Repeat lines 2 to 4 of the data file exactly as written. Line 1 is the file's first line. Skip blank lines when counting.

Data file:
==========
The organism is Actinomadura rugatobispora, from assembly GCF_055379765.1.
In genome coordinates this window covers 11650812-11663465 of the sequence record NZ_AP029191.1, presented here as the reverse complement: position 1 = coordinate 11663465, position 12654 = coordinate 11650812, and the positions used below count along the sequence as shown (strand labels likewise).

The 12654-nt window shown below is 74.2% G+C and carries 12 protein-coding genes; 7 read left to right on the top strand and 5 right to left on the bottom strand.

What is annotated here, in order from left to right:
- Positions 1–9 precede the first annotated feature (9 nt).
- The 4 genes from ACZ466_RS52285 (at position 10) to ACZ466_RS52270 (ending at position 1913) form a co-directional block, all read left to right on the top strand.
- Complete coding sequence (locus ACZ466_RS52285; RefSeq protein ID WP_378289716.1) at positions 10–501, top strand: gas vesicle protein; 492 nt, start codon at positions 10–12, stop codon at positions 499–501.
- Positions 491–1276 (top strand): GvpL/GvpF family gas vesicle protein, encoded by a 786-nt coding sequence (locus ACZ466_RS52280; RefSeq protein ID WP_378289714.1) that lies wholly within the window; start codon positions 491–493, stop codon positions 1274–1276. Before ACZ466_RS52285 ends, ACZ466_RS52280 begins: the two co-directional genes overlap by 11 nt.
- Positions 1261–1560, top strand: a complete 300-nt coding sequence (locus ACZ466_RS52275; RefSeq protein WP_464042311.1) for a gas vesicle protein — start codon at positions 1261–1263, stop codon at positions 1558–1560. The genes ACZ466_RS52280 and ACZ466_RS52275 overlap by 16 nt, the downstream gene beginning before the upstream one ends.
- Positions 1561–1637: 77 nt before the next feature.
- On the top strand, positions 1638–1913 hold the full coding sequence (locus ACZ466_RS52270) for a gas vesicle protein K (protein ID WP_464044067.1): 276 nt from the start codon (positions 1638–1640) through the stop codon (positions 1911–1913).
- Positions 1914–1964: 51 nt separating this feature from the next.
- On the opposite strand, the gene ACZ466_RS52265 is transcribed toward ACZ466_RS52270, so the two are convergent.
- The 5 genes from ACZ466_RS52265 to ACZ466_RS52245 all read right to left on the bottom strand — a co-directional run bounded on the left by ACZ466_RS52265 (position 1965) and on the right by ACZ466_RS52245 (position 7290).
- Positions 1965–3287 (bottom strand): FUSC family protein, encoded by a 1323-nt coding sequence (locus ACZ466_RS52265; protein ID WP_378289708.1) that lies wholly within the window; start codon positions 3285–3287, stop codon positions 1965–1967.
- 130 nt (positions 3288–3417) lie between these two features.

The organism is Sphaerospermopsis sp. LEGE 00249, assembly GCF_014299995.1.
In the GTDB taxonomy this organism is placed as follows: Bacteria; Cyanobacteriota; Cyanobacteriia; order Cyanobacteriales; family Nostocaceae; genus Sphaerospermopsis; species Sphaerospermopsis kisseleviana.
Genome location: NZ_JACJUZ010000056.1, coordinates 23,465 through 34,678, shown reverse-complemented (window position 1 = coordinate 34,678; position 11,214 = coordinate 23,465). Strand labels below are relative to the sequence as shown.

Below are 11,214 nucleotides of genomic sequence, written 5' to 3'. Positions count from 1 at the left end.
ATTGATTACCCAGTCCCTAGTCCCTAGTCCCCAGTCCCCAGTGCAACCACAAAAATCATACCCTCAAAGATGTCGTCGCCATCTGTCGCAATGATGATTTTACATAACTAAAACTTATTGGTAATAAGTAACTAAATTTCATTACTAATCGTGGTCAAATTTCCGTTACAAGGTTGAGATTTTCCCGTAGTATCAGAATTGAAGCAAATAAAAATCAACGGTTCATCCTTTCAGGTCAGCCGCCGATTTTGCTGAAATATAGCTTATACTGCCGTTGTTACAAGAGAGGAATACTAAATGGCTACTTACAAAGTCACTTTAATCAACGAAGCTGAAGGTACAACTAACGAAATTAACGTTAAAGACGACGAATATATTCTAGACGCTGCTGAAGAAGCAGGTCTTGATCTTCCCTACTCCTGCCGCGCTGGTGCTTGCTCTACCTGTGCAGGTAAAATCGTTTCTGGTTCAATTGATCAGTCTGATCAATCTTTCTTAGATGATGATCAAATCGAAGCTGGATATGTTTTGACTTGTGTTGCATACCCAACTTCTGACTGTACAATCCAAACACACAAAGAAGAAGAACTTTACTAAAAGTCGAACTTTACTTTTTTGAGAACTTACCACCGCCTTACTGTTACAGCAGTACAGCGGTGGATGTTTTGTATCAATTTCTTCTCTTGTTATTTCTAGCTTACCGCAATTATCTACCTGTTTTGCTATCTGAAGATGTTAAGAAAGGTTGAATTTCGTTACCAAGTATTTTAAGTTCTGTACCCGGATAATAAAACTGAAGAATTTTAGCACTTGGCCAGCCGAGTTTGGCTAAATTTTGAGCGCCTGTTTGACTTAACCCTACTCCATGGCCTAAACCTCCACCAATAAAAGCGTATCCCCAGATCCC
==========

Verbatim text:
In genome coordinates this window covers 11650812-11663465 of the sequence record NZ_AP029191.1, presented here as the reverse complement: position 1 = coordinate 11663465, position 12654 = coordinate 11650812, and the positions used below count along the sequence as shown (strand labels likewise).

The 12654-nt window shown below is 74.2% G+C and carries 12 protein-coding genes; 7 read left to right on the top strand and 5 right to left on the bottom strand.

What is annotated here, in order from left to right: